28. October. 2020. | 08:37

Lessons Learned: The Treatment of Non-Majority Communities During the COVID-19 Pandemic

The main goal of this publication is to analyse the relationship between the government, its institutions and non-majority communities in light of the COVID-19 pandemic and to assess institutions’ readiness to ensure equal treatment of all citizens, regardless of their ethnicity.

The conclusions, or ‘lessons learned’ are grounded in research and monitoring conducted by NGO Aktiv between March and August of 2020.  The research involved interviews with various actors, contacts with residents of municipalities north and south of the river Ibar and careful monitoring of press releases and other public statements issued by public institutions.

What are those lessons that we learned during the COVID-19 pandemic that relate to the treatment of non-majority communities in Kosovo?

1. Public information campaigns must be effective and comprehensive

The government of Kosovo did not communicate effectively with members of the Kosovo-Serb community and did not provide access to relevant information in the Serbian language.  This kind of ineffective and limited public information campaign contributed to the spread of disinformation and fake news due to the fact that Serbian-language media often experienced difficulties in informing the general public.

2. Security is essential: The pandemic had a negative effect on public safety and exposed shortcomings in the authorities’ response to questions of personal and public security

Whether or not we’re talking about inter-ethnic or ethnically-motivate incidents or crimes that take place within the community, the feeling that crime and delinquency are on the rise has been widespread for a number of years now. That feeling stems from a sense of a lack of trust in institutions due to slow investigations and there is a common perception that there is a general sense of impunity for perpetrators.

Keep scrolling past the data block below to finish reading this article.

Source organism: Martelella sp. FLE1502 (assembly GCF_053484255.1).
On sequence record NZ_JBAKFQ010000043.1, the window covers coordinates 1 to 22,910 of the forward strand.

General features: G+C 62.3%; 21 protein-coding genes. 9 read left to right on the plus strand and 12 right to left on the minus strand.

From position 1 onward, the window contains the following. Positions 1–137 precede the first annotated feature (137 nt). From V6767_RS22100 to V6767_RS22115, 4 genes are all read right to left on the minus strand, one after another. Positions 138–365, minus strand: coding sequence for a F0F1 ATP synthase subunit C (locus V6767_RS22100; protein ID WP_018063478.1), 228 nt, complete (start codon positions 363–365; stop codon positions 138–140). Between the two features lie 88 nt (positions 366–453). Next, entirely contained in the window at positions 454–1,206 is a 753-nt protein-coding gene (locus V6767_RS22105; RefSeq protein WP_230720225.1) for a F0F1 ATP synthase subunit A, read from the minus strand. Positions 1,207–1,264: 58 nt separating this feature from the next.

3. The government did not ensure equal access to services for all of Kosovo’s communities.

The Kosovo Government did not work to ensure that non-majority communities in Kosovo were informed of the technical procedures related to the receipt of financial assistance.  The unequal and uneven access to support measures resulted in a situation where many Kosovo Serb communities were overly dependent on the assistance and support of international organisations and the Republic of Serbia.

It is recommended that the Kosovo government adopt clear strategies for communicating with non-majority communities and to respect constitutional and legal norms regarding the use of the Serbian as an official language and to establish clear and sustainable channels of communication with Serbian-language media outlets. Furthermore, it is also necessary to take questions of public safety seriously and to respond effectively to incidents by ensuring swift investigations and prosecution against those responsible for criminal acts.

The conclusion of this research is that the emergency situation did not create but rather accentuated a range of already-existent problems in the relationship between non-majority communities and governing institutions and authorities at the central level.  In that sense, Kosovo Serbs were exposed to a form of de-facto discrimination because their media did not receive information in the Serbian language, assistance was distributed unevenly, and the legal system and institutions charged with implementing the law did not invest sufficient efforts into addressing questions of public safety. If this is not addressed in a comprehensive, structural and holistic manner there is potential for long-term damage to be done to for the overall future of Serbs in Kosovo.

Lessons Learned: The Treatment of Non-Majority Communities During the COVID-19 Pandemic